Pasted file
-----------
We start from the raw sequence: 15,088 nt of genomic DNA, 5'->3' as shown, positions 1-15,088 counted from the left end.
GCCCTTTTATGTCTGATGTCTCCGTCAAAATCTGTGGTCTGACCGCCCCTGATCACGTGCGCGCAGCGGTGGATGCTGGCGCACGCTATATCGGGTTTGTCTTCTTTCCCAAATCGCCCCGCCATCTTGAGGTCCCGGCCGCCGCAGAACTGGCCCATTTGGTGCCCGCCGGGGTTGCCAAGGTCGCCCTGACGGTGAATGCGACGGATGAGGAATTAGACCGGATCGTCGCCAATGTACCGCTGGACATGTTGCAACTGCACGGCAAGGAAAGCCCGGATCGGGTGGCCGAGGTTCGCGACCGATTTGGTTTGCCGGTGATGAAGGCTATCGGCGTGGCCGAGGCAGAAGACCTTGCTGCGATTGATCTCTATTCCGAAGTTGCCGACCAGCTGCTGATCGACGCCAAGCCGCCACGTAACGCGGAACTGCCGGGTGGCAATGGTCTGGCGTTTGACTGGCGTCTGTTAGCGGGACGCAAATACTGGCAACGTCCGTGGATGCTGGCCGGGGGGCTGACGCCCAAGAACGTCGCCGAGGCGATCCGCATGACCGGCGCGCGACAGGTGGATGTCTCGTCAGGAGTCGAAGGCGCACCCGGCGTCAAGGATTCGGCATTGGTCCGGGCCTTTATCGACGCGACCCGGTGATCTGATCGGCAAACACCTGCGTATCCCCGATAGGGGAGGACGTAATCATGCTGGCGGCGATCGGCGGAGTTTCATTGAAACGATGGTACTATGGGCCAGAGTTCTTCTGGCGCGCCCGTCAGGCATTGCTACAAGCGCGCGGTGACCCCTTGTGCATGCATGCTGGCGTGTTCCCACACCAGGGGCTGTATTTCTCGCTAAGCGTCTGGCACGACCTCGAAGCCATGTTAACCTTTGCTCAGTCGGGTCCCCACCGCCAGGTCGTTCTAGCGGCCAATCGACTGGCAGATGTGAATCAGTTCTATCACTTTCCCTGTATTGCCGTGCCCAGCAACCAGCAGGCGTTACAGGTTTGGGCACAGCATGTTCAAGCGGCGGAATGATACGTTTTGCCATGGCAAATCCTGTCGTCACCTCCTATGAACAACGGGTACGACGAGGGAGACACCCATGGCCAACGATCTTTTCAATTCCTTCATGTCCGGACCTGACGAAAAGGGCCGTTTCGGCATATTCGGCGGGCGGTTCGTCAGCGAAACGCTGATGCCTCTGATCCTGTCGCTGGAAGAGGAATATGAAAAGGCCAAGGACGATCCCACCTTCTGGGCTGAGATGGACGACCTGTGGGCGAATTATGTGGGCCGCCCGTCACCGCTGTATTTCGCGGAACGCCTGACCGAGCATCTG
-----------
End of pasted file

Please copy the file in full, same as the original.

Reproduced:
We start from the raw sequence: 15,088 nt of genomic DNA, 5'->3' as shown, positions 1-15,088 counted from the left end.
GCCCTTTTATGTCTGATGTCTCCGTCAAAATCTGTGGTCTGACCGCCCCTGATCACGTGCGCGCAGCGGTGGATGCTGGCGCACGCTATATCGGGTTTGTCTTCTTTCCCAAATCGCCCCGCCATCTTGAGGTCCCGGCCGCCGCAGAACTGGCCCATTTGGTGCCCGCCGGGGTTGCCAAGGTCGCCCTGACGGTGAATGCGACGGATGAGGAATTAGACCGGATCGTCGCCAATGTACCGCTGGACATGTTGCAACTGCACGGCAAGGAAAGCCCGGATCGGGTGGCCGAGGTTCGCGACCGATTTGGTTTGCCGGTGATGAAGGCTATCGGCGTGGCCGAGGCAGAAGACCTTGCTGCGATTGATCTCTATTCCGAAGTTGCCGACCAGCTGCTGATCGACGCCAAGCCGCCACGTAACGCGGAACTGCCGGGTGGCAATGGTCTGGCGTTTGACTGGCGTCTGTTAGCGGGACGCAAATACTGGCAACGTCCGTGGATGCTGGCCGGGGGGCTGACGCCCAAGAACGTCGCCGAGGCGATCCGCATGACCGGCGCGCGACAGGTGGATGTCTCGTCAGGAGTCGAAGGCGCACCCGGCGTCAAGGATTCGGCATTGGTCCGGGCCTTTATCGACGCGACCCGGTGATCTGATCGGCAAACACCTGCGTATCCCCGATAGGGGAGGACGTAATCATGCTGGCGGCGATCGGCGGAGTTTCATTGAAACGATGGTACTATGGGCCAGAGTTCTTCTGGCGCGCCCGTCAGGCATTGCTACAAGCGCGCGGTGACCCCTTGTGCATGCATGCTGGCGTGTTCCCACACCAGGGGCTGTATTTCTCGCTAAGCGTCTGGCACGACCTCGAAGCCATGTTAACCTTTGCTCAGTCGGGTCCCCACCGCCAGGTCGTTCTAGCGGCCAATCGACTGGCAGATGTGAATCAGTTCTATCACTTTCCCTGTATTGCCGTGCCCAGCAACCAGCAGGCGTTACAGGTTTGGGCACAGCATGTTCAAGCGGCGGAATGATACGTTTTGCCATGGCAAATCCTGTCGTCACCTCCTATGAACAACGGGTACGACGAGGGAGACACCCATGGCCAACGATCTTTTCAATTCCTTCATGTCCGGACCTGACGAAAAGGGCCGTTTCGGCATATTCGGCGGGCGGTTCGTCAGCGAAACGCTGATGCCTCTGATCCTGTCGCTGGAAGAGGAATATGAAAAGGCCAAGGACGATCCCACCTTCTGGGCTGAGATGGACGACCTGTGGGCGAATTATGTGGGCCGCCCGTCACCGCTGTATTTCGCGGAACGCCTGACCGAGCATCTG